Bluegill Bluegill were the most abundant fish in 2014 survey, with a total of 179 fish collected in the trap nets (22.4 fish/net). However, this catch rate is below the long-term average for Fish Lake (27.8 fish/net) and is the lowest since 1984. Bluegill lengths ranged from 2.9 to 8.8 inches and averaged 7.1 inches, indicating a moderate size structure for bluegill in Fish Lake. Fifteen percent of the bluegill from trap nets measured 8.0 inches or larger.
Largemouth Bass The largemouth bass population in Fish Lake was assessed by boat electrofishing along the entire shoreline. All largemouth bass (N = 61) were measured, weighed, and released after scale samples were removed for aging. The catch rate of largemouth bass was 70.8 fish/hour, which is above the lake average of 53.8 fish/hour. However, this is a decrease from the catch rate in 2009 (104.6 fish/hour). Largemouth bass lengths ranged from 2.8 to 19.3 inches and averaged 7.4 inches, indicating a relatively small size structure. Despite the relatively high catch rate, most of the population consists of young individuals, as 87% of the total catch was five years old or less. The average length of largemouth bass in Fish Lake was 5.7 inches at age-2, 7.7 inches at age-3, 10.8 inches at age-4, and 11.3 inches at age-5.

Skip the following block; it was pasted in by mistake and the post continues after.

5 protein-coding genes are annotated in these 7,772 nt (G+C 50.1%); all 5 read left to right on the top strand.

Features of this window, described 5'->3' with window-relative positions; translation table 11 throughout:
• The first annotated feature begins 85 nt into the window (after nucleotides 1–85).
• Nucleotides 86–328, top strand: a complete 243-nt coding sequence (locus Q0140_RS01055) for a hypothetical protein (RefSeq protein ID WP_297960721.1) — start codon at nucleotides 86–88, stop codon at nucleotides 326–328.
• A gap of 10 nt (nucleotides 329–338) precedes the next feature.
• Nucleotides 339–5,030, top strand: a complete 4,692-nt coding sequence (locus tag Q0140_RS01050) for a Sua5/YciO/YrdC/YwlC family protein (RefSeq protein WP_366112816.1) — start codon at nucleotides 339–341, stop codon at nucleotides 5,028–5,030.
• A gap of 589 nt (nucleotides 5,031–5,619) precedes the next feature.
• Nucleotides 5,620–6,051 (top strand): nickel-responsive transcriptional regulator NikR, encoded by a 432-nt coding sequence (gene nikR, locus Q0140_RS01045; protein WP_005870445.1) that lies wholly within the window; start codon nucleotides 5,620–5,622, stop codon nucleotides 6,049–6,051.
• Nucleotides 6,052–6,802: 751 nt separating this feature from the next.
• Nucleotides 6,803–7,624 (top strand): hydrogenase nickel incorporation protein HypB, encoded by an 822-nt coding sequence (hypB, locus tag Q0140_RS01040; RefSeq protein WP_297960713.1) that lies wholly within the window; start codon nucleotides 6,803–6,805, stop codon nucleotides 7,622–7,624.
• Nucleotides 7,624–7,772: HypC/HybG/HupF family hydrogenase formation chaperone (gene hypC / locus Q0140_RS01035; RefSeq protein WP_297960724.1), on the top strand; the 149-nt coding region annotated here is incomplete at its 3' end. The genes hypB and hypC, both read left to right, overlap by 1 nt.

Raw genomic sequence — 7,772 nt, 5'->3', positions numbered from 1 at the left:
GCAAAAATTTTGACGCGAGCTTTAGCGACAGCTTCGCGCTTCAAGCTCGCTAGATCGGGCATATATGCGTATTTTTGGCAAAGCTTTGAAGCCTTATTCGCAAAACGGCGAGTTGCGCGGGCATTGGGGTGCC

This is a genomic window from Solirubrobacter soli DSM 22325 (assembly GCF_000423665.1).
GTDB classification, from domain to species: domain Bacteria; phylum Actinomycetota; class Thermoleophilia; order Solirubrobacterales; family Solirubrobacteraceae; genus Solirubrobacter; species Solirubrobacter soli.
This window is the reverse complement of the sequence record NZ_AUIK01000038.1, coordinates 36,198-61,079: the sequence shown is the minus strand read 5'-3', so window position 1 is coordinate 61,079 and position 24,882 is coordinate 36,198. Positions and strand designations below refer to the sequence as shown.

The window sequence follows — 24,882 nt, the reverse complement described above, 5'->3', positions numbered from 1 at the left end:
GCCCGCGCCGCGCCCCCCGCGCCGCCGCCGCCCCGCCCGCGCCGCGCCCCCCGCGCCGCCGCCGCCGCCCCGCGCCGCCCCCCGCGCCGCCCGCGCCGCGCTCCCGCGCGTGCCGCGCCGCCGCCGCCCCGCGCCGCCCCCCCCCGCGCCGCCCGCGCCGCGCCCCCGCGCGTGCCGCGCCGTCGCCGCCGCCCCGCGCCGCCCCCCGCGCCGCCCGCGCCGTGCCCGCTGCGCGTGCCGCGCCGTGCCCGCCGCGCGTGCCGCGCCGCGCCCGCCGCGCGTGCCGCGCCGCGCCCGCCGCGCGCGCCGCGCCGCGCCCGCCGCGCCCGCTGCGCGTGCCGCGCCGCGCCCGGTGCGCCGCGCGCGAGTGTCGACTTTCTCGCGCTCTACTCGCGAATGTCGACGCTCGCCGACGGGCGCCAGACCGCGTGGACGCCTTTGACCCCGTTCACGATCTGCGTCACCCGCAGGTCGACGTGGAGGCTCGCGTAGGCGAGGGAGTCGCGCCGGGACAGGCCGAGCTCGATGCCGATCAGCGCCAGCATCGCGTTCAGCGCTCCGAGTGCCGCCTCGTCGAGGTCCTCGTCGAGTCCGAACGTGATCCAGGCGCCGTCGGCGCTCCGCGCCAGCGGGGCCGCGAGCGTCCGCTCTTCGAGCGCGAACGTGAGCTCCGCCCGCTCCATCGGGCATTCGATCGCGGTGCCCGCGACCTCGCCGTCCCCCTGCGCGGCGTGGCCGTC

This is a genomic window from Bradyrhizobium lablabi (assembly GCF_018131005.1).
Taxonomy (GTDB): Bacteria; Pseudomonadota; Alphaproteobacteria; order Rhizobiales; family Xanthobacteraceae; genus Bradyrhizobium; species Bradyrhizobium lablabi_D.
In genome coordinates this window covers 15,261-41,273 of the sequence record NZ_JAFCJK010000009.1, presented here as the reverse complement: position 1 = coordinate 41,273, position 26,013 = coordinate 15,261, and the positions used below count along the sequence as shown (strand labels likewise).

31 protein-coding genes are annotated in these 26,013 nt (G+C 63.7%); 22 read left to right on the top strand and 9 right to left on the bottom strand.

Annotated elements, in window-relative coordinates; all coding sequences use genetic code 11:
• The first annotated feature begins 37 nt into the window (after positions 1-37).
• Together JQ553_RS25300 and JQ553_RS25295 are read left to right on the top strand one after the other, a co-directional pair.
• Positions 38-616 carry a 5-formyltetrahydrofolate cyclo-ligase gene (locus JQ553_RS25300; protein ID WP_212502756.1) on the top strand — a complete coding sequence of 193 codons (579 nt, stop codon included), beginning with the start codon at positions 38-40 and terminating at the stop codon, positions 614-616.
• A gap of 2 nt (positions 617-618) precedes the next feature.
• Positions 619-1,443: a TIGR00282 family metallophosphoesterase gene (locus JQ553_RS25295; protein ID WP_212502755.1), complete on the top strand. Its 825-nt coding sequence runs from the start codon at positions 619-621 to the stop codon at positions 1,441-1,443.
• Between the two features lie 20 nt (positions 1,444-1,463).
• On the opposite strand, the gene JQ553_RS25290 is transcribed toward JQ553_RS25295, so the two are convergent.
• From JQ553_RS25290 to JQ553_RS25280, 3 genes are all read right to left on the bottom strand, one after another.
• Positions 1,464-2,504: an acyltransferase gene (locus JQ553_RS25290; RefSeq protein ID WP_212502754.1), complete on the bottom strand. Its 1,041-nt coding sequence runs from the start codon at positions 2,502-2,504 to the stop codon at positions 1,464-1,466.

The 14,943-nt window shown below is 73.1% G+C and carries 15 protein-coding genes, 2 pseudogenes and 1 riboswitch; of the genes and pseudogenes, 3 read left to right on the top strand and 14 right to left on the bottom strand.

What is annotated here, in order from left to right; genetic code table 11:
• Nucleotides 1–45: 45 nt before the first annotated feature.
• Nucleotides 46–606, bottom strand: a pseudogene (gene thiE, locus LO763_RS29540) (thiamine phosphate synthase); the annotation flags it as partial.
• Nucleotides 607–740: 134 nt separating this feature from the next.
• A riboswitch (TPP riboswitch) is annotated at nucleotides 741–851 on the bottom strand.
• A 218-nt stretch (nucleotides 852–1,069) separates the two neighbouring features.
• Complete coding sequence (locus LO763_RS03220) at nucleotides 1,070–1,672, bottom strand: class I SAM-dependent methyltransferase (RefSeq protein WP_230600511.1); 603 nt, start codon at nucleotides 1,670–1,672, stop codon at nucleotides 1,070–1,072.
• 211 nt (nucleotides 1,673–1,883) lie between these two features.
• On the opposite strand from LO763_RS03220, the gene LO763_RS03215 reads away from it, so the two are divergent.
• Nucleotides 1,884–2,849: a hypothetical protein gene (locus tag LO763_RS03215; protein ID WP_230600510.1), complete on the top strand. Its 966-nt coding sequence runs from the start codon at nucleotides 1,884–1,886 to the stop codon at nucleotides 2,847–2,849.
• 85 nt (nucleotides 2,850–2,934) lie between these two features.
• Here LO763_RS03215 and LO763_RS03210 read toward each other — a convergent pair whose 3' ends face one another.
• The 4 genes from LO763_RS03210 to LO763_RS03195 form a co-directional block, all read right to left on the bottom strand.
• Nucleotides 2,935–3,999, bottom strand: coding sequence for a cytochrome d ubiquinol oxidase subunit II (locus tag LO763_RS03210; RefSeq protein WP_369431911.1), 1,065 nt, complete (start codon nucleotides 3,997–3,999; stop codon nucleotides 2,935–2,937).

Northern Pike The northern pike catch rate in Fish Lake has remained moderate to high compared to similar lakes in every survey conducted since 1979, until 2014 when the catch rate was 2.0 fish/gill net. This catch rate is well below the long-term average for Fish Lake (7.0 fish/net). The length of northern pike ranged from 14.6 to 32.0 inches and averaged 24.0 inches, indicating moderate size structure. Like all fish species in Fish Lake, northern pike are completely sustained through natural recruitment.
Black Crappie Black crappie catch rates from 1989 to 2009 averaged only 0.3 fish/trap net. However, the 2014 survey yielded 1.5 fish/net, which is a significant increase from previous years. Black crappie were also collected in the gill nets at a rate of 4.0 fish/net, which is considerably high compared to similar lakes. Black crappie from both gear types averaged 8.1 inches in length. However, the largest individual measured was over 13.0 inches.